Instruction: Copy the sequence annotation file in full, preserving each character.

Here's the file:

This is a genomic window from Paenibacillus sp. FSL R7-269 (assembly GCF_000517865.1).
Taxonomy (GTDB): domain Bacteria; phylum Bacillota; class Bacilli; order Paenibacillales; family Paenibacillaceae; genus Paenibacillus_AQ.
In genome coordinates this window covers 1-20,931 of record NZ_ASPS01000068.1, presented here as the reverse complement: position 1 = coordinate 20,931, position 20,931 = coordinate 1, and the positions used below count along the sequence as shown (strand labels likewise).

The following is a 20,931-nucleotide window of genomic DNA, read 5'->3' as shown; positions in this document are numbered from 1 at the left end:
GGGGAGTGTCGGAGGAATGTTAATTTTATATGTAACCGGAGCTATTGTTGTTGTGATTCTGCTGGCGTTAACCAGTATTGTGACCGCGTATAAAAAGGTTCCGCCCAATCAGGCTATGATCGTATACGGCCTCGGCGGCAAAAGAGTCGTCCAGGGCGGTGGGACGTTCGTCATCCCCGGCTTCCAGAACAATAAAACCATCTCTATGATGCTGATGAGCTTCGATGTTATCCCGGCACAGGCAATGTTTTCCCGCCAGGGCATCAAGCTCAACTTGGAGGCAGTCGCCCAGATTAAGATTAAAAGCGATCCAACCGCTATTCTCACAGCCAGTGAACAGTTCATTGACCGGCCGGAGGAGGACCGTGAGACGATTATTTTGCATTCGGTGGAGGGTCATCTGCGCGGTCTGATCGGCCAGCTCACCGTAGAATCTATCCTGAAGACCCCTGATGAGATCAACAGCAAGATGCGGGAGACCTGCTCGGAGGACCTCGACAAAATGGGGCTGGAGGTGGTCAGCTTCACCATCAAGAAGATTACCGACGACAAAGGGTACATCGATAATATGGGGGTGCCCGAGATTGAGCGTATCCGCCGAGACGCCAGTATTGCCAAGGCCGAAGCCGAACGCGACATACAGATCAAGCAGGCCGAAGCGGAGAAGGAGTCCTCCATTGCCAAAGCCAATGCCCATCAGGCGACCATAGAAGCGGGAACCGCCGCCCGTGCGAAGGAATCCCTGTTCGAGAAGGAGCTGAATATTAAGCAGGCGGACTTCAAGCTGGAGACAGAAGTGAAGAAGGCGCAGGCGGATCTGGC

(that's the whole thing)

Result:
This is a genomic window from Paenibacillus sp. FSL R7-269 (assembly GCF_000517865.1).
Taxonomy (GTDB): domain Bacteria; phylum Bacillota; class Bacilli; order Paenibacillales; family Paenibacillaceae; genus Paenibacillus_AQ.
In genome coordinates this window covers 1-20,931 of record NZ_ASPS01000068.1, presented here as the reverse complement: position 1 = coordinate 20,931, position 20,931 = coordinate 1, and the positions used below count along the sequence as shown (strand labels likewise).

The following is a 20,931-nucleotide window of genomic DNA, read 5'->3' as shown; positions in this document are numbered from 1 at the left end:
GGGGAGTGTCGGAGGAATGTTAATTTTATATGTAACCGGAGCTATTGTTGTTGTGATTCTGCTGGCGTTAACCAGTATTGTGACCGCGTATAAAAAGGTTCCGCCCAATCAGGCTATGATCGTATACGGCCTCGGCGGCAAAAGAGTCGTCCAGGGCGGTGGGACGTTCGTCATCCCCGGCTTCCAGAACAATAAAACCATCTCTATGATGCTGATGAGCTTCGATGTTATCCCGGCACAGGCAATGTTTTCCCGCCAGGGCATCAAGCTCAACTTGGAGGCAGTCGCCCAGATTAAGATTAAAAGCGATCCAACCGCTATTCTCACAGCCAGTGAACAGTTCATTGACCGGCCGGAGGAGGACCGTGAGACGATTATTTTGCATTCGGTGGAGGGTCATCTGCGCGGTCTGATCGGCCAGCTCACCGTAGAATCTATCCTGAAGACCCCTGATGAGATCAACAGCAAGATGCGGGAGACCTGCTCGGAGGACCTCGACAAAATGGGGCTGGAGGTGGTCAGCTTCACCATCAAGAAGATTACCGACGACAAAGGGTACATCGATAATATGGGGGTGCCCGAGATTGAGCGTATCCGCCGAGACGCCAGTATTGCCAAGGCCGAAGCCGAACGCGACATACAGATCAAGCAGGCCGAAGCGGAGAAGGAGTCCTCCATTGCCAAAGCCAATGCCCATCAGGCGACCATAGAAGCGGGAACCGCCGCCCGTGCGAAGGAATCCCTGTTCGAGAAGGAGCTGAATATTAAGCAGGCGGACTTCAAGCTGGAGACAGAAGTGAAGAAGGCGCAGGCGGATCTGGC